Parasite is an incredibly unpredictable thriller.
A heartfelt drama, Marriage Story offers a raw portrayal of a couple going through divorce.
1917 is shot in one-take and is a visually stunning wartime film.
Booksmart had to be the best comedy of the year.
Uncut Gems shows off Adam Sandler's dramatic acting chops.
As 2019 comes to a close, I’ve decided to ponder on the greatest films I’ve seen this year. Despite a rough start to the year, with disappointing movies like The Beach Bum, Long Shot and Ad Astra, Hollywood pulled through just in time for the holidays. Some of the best films came out late this fall, including an incredible foreign thriller film, a Netflix drama about divorce, an epic war movie, coming-of-age comedy and an anxiety-inducing masterpiece.
Here are my five Best Films of 2019:
My absolute favorite film of the year was South Korean thriller film, Parasite. Directed by Bong Joon-ho, this movie was one of the most unpredictable, visually captivating, and thrilling films I’ve ever seen. The beginning is simple. A poor young man, who lives with his mother, father, and sister in a half-basement, takes a job at a wealthy family’s home as their daughter’s tutor.
Eventually, the entire lower-class family (the Kims) has jobs at the Park home. Suddenly, a game of playing house while the wealthy family is away turns into something much more treacherous. In an unsettling turn of events, the film turns into a war based on greed and class.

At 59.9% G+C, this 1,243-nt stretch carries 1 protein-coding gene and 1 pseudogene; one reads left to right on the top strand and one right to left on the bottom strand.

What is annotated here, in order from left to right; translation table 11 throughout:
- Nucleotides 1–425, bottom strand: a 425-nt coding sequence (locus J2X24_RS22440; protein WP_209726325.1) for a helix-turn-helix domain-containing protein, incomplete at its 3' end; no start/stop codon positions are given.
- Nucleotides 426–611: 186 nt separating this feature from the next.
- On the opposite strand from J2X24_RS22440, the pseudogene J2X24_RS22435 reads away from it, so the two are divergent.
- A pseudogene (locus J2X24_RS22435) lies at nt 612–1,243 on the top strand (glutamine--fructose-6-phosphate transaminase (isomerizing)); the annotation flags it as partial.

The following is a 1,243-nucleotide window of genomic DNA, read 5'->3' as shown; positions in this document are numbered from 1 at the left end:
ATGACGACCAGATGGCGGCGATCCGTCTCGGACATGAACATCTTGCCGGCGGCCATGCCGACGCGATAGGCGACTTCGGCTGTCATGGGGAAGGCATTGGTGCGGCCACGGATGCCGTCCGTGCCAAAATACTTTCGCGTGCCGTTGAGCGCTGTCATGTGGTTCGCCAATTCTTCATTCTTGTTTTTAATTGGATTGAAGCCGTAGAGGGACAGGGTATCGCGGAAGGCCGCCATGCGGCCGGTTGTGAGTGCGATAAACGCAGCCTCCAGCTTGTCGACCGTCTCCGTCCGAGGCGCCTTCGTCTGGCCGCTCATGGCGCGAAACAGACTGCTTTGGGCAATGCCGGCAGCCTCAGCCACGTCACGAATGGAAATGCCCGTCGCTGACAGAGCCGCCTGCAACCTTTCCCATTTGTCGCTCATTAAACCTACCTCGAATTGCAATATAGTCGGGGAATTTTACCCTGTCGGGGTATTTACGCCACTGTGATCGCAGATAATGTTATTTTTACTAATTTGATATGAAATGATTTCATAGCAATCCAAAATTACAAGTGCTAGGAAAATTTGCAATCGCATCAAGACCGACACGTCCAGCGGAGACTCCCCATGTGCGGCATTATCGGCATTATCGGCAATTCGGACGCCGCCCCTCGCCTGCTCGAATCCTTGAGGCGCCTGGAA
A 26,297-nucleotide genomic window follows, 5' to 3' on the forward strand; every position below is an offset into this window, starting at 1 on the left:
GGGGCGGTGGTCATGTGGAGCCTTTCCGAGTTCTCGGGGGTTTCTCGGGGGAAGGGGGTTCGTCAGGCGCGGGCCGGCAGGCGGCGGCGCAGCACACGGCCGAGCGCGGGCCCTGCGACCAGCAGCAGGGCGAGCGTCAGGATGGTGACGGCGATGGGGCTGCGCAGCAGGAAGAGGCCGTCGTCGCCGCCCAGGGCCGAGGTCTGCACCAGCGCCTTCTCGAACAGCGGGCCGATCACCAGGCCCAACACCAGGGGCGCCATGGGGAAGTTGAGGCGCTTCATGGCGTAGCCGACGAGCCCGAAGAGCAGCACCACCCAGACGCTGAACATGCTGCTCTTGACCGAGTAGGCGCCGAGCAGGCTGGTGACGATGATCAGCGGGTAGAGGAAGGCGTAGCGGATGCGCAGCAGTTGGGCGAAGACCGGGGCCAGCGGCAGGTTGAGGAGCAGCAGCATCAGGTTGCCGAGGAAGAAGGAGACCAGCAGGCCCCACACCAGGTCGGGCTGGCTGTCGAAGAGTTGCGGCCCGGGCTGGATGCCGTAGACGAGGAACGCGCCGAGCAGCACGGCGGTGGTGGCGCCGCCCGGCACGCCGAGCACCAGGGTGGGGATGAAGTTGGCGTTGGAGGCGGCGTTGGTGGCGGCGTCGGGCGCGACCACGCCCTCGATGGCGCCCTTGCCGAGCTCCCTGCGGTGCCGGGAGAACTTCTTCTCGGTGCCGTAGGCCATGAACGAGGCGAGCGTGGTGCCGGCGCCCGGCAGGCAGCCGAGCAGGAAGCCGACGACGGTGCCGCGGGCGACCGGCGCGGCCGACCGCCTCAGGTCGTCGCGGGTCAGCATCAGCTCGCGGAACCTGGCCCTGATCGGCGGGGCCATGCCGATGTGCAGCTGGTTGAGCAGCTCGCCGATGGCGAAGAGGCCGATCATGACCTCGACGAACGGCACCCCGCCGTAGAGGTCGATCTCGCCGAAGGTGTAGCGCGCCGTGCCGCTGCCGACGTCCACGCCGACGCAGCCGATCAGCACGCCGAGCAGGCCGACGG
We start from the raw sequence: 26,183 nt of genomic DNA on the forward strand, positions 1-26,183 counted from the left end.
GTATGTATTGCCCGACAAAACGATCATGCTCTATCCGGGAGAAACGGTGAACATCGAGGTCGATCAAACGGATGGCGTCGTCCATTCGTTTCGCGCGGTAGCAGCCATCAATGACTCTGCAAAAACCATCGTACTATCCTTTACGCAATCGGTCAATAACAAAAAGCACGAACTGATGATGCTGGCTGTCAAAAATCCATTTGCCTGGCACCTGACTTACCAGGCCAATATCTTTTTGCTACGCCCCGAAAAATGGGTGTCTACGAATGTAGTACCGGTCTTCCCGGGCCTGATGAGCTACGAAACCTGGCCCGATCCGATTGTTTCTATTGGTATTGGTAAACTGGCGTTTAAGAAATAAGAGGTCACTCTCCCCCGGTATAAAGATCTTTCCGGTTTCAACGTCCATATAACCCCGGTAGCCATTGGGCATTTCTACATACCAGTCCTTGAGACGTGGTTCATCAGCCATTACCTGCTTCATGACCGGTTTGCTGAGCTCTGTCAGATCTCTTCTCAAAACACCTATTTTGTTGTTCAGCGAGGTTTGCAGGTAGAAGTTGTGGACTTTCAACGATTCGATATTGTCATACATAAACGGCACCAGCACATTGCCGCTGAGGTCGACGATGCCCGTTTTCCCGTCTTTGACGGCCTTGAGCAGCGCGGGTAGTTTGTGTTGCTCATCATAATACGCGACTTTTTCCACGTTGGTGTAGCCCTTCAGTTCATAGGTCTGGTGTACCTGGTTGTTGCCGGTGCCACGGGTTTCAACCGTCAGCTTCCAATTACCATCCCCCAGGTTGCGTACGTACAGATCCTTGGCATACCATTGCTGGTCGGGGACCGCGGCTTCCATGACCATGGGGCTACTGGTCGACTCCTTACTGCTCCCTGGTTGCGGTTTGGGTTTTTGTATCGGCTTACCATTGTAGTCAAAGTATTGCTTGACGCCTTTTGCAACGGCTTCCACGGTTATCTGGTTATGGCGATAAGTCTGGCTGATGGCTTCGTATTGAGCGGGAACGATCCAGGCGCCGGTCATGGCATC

The only Netflix film out of this top bunch, notice I didn’t include The Irishman. This one was better. Starring Adam Driver and Scarlett Johansson as a stage director and actress going through a divorce, this heartfelt drama from writer-director Noah Baumbach offers a raw portrayal of what that dissolution is like.
Marriage Story begins with a couple, who have a young son, wanting to separate in an amicable way, possibly without any lawyers. But, when Nicole (Johansson) takes an acting job on the other side of the country, and brings their son, the realities of divorce emerge. Charlie (Driver) and Nicole are pushed to their limits, with the help of cutthroat lawyers who so obviously just want to win.
1917 had to be my favorite for most visually stunning and heart-racing wartime film. Directed by Sam Mendes, the drama follows two British soldiers during World War I who must cross into enemy territory to deliver a message that could save 1,600 troops including one’s brother. A one-shot film, there isn’t a single cut to disrupt the continuous struggle and race against the clock for the two men. The premise is basic, but it’s the cinematography by Roger Deakins and performances by George MacKay and Dean-Charles Chapman that make it a marvel.
Booksmart was the best comedy I saw this year. Directed by Olivia Wilde, Beanie Feldstein and Kaitlyn Dever star in this high school, coming-of-age comedy about two over achievers who decide to go all out the night before graduation. To make up for lost time, the two friends go on an adventure that no amount of studying could’ve prepared them for.
A delightful romp that many overly studious high schoolers can relate to, the film does not lack conflict between best friends and potential romantic relationships. Hilarious, witty, and fresh, this film is unlike any other in its genre.
One of the most stressful films to watch this year is also one of the best. Uncut Gems follows jewelry dealer Howard Ratner (Adam Sandler) as he makes a high-stakes bet that could set him up for life. After purchasing a rare opal gem from Ethiopia that he plans to sell for auction, Howard mistakenly lends it to pro basketball player, Kevin Garnett (who plays himself) for good luck.
In a race against the clock, on top of dealing with family and romantic issues, Ratner must work to get the gem back in time for the biggest win of his life. Sandler’s portrayal of a smooth talking, highly-stressed, mess of a man is what makes this crazy, anxiety-inducing, but ultimately satisfying film one of the best of the year.
6. Little Women
7. The Farewell
8. The Art of Self-Defense
10. Knives Out